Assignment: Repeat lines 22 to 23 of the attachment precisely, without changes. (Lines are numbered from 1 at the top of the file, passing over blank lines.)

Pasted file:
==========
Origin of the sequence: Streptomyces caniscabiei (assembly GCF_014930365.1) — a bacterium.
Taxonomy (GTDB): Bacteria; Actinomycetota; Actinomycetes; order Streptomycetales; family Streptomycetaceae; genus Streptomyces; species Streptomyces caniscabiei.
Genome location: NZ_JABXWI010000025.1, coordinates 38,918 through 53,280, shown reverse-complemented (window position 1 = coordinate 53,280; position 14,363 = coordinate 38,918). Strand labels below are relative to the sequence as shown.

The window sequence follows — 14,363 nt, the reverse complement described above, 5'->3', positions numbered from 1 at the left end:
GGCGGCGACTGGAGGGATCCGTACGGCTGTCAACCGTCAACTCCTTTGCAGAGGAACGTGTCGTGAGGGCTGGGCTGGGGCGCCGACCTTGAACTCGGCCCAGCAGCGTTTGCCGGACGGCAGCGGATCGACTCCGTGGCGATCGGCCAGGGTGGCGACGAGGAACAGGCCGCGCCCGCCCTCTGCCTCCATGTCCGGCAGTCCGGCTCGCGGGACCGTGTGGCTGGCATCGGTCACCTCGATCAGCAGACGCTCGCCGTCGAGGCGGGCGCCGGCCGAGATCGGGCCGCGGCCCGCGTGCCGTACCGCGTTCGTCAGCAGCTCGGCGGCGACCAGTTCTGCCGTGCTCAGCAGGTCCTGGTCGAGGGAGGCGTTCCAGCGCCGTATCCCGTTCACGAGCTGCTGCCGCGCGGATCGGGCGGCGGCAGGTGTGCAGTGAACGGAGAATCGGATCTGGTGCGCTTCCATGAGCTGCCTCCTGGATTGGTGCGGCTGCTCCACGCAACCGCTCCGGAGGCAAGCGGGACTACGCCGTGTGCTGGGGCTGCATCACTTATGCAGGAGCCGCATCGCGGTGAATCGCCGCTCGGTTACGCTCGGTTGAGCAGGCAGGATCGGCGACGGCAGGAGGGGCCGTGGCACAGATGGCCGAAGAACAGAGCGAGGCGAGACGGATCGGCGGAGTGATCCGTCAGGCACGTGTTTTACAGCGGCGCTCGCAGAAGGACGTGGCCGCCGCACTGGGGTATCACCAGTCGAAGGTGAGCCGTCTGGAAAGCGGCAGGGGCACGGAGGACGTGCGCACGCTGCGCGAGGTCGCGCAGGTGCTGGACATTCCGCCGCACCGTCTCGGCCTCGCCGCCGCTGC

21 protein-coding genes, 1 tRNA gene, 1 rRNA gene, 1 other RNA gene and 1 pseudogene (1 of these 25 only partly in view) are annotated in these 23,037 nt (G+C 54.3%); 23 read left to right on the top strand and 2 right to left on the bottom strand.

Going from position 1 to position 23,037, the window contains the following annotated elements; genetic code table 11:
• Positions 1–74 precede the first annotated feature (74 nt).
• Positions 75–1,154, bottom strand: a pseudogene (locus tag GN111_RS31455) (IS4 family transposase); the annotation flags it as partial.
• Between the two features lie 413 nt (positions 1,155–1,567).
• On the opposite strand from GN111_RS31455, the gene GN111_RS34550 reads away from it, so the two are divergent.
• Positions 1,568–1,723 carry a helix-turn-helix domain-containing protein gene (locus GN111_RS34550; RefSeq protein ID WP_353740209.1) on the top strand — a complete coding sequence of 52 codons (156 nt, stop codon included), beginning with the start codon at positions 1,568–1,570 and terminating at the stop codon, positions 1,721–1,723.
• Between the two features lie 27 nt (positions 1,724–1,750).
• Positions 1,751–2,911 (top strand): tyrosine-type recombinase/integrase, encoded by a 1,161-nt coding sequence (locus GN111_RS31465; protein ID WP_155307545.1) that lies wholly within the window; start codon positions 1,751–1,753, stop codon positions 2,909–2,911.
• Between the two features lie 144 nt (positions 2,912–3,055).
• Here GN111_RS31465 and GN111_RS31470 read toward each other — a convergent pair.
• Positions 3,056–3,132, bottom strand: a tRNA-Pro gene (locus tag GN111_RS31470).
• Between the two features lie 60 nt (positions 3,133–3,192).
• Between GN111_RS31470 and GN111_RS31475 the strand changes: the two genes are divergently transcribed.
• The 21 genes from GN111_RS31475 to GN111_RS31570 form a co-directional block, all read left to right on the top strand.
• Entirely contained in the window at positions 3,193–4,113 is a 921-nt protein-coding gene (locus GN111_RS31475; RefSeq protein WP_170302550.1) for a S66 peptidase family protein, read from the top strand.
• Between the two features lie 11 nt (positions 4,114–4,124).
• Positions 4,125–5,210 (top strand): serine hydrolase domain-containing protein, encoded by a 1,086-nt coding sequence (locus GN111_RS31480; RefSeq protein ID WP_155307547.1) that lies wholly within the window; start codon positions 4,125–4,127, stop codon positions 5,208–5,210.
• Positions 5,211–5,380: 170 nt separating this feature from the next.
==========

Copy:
• Between the two features lie 11 nt (positions 4,114–4,124).
• Positions 4,125–5,210 (top strand): serine hydrolase domain-containing protein, encoded by a 1,086-nt coding sequence (locus GN111_RS31480; RefSeq protein ID WP_155307547.1) that lies wholly within the window; start codon positions 4,125–4,127, stop codon positions 5,208–5,210.